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Credits are generated and sold based on the quantified amount of avoided carbon, emphasizing the crucial role of accurate estimation models. To prevent over-crediting, it is essential to strive for:

  1. Conservativeness: Encouraging developers to make cautious choices regarding the impact of their projects.

  2. Homogeneity: Enforce uniformity by applying scientifically proven calculations to all projects

  3. Transparency: Mandate accessibility and clarity in both calculations and methodological choices.



Offsetting projects aim to prevent the accumulation of carbon in the atmosphere. In the case of avoidance, the offsetting funds contribute to a less carbon-intensive alternative scenario, such as a wind power plant instead of a coal mine or a forest protection program in the case of REDD+ instead of deforestation. Credits are generated and sold based on the amount of carbon that is avoided. Thus, the credibility of the project relies heavily on the models used for estimating these avoided emissions.


Two key concepts are essential for making this estimation:

1.      Carbon accounting: This involves quantifying the amount of carbon that the project prevents from entering the atmosphere.​


2.      Leakage: This concept anticipates the potential increase in emissions outside of the project's boundaries.



REDD+ projects aim to play a crucial role in safeguarding forests slated for deforestation. The quality of associated credits hinges on the precision of carbon estimates per hectare in participating forests. To measure this, felling and weighing trees would be counterproductive. Instead, project developers employ well-established equations derived from scientific literature.


To make it really simple, first allometric equations calculate aboveground biomass (AGB) based on specific tree measurements such as diameter, height, and wood density. Then, belowground biomass (BGB) is estimated from AGB using a root-to-shoot ratio.


Haya et al. 2023 scrutinized the four most utilized REDD+ crediting methodologies developed under Verra's Verified Carbon Standard (VCS). The study involved separate calculations for AGC and BGC, comparing results with developers' choices for credit generation.


Methodologies allowed developers to create or use a wide range equations, which don't all have the same precision. For example, locally developed ones were found to be the most accurate, and generalized equations the least.


The flexibility within these methodologies allows developers to make choices leading to high carbon estimates, potentially resulting in over-crediting. The analysis indicates over-crediting of AGB by 15.4% on average and BGC by 61.3%.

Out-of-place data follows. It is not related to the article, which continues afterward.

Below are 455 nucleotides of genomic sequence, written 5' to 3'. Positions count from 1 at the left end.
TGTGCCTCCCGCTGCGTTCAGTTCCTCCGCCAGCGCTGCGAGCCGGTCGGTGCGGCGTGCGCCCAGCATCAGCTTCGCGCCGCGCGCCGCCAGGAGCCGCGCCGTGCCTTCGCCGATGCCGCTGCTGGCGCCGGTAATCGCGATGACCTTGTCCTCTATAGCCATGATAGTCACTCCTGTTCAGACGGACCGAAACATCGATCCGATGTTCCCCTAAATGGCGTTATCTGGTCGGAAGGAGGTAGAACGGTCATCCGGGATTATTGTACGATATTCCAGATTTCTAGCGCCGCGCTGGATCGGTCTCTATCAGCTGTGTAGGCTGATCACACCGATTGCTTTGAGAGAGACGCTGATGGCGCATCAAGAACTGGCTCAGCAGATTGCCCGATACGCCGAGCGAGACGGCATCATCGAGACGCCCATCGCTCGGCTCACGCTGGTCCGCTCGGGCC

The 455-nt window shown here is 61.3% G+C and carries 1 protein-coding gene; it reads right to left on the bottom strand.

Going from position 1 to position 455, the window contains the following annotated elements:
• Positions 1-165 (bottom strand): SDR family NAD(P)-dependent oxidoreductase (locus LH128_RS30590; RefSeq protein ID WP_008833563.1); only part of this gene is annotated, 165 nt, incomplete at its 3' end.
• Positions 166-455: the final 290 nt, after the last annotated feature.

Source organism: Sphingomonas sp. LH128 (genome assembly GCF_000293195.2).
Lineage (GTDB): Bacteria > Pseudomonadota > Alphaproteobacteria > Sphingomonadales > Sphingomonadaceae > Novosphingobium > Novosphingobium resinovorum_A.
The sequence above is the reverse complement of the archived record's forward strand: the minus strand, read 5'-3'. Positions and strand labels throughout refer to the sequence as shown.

This flexibility, combined with limited transparency, enables developers to keep crucial information confidential and make equation choices without proper justification, creating room for overestimation.


In conclusion, the analysis reveals a significant potential for methodological choices that favor higher estimates of climate benefits and, consequently, more credits issued. 



REDD+ projects can contribute to leakage through various mechanisms:

  • Activity-shifting leakage: This occurs when agents engaged in deforestation within the project's boundary relocate their activities to a nearby location.

  • Market leakage: The protection of forests may decrease timber production, leading to increased prices and inducing deforestation in another jurisdiction.

While leakage doesn't render offsetting projects ineffective, it must be carefully calculated before subtracting from the total credits generated.


Verified Carbon Standard (VCS) methodologies, used by project-based approaches, address leakage by encouraging measures to reduce it and accounting for any remaining leakage. Projects are required to monitor and quantify activity leakage over time using satellite imagery in a designated leakage zone around the project area.

Despite aligning with literature on leakage, these methodologies faced challenges during implementation.


Developers often applied inaccurate or minimal leakage deductions, deviating from scientific recommendations.


All methodologies permit a 0% market leakage rate if adequately justified, focusing only on domestic leakage and ignoring international leakage. However, international leakage can occur when the production of an internationally traded commodity is reduced in one country.

Verra's new methodology mandates that all REDD+ projects adopt a uniform approach to calculating market leakage.


Leakage is a complex criterion, challenging to quantify and monitor, involving considerable uncertainty. It requires independent, rigorous, and conservative treatment to prevent over-crediting.

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